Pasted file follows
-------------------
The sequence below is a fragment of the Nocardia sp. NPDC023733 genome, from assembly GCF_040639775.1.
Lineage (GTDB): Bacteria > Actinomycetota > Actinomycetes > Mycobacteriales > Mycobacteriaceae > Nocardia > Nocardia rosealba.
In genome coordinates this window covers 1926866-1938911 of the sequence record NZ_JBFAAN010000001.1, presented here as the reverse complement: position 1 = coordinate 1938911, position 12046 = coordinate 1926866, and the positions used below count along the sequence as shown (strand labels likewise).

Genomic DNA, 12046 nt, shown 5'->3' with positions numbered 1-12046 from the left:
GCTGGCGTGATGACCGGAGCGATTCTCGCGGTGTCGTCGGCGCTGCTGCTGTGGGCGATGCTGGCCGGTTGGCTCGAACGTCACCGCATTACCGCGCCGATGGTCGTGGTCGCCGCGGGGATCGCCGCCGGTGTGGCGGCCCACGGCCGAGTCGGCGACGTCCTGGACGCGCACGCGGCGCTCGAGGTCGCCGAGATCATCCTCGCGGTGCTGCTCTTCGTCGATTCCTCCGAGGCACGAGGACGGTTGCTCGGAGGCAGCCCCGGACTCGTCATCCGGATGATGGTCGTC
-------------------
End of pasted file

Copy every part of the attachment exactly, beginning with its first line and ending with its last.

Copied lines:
The sequence below is a fragment of the Nocardia sp. NPDC023733 genome, from assembly GCF_040639775.1.
Lineage (GTDB): Bacteria > Actinomycetota > Actinomycetes > Mycobacteriales > Mycobacteriaceae > Nocardia > Nocardia rosealba.
In genome coordinates this window covers 1926866-1938911 of the sequence record NZ_JBFAAN010000001.1, presented here as the reverse complement: position 1 = coordinate 1938911, position 12046 = coordinate 1926866, and the positions used below count along the sequence as shown (strand labels likewise).

Genomic DNA, 12046 nt, shown 5'->3' with positions numbered 1-12046 from the left:
GCTGGCGTGATGACCGGAGCGATTCTCGCGGTGTCGTCGGCGCTGCTGCTGTGGGCGATGCTGGCCGGTTGGCTCGAACGTCACCGCATTACCGCGCCGATGGTCGTGGTCGCCGCGGGGATCGCCGCCGGTGTGGCGGCCCACGGCCGAGTCGGCGACGTCCTGGACGCGCACGCGGCGCTCGAGGTCGCCGAGATCATCCTCGCGGTGCTGCTCTTCGTCGATTCCTCCGAGGCACGAGGACGGTTGCTCGGAGGCAGCCCCGGACTCGTCATCCGGATGATGGTCGTC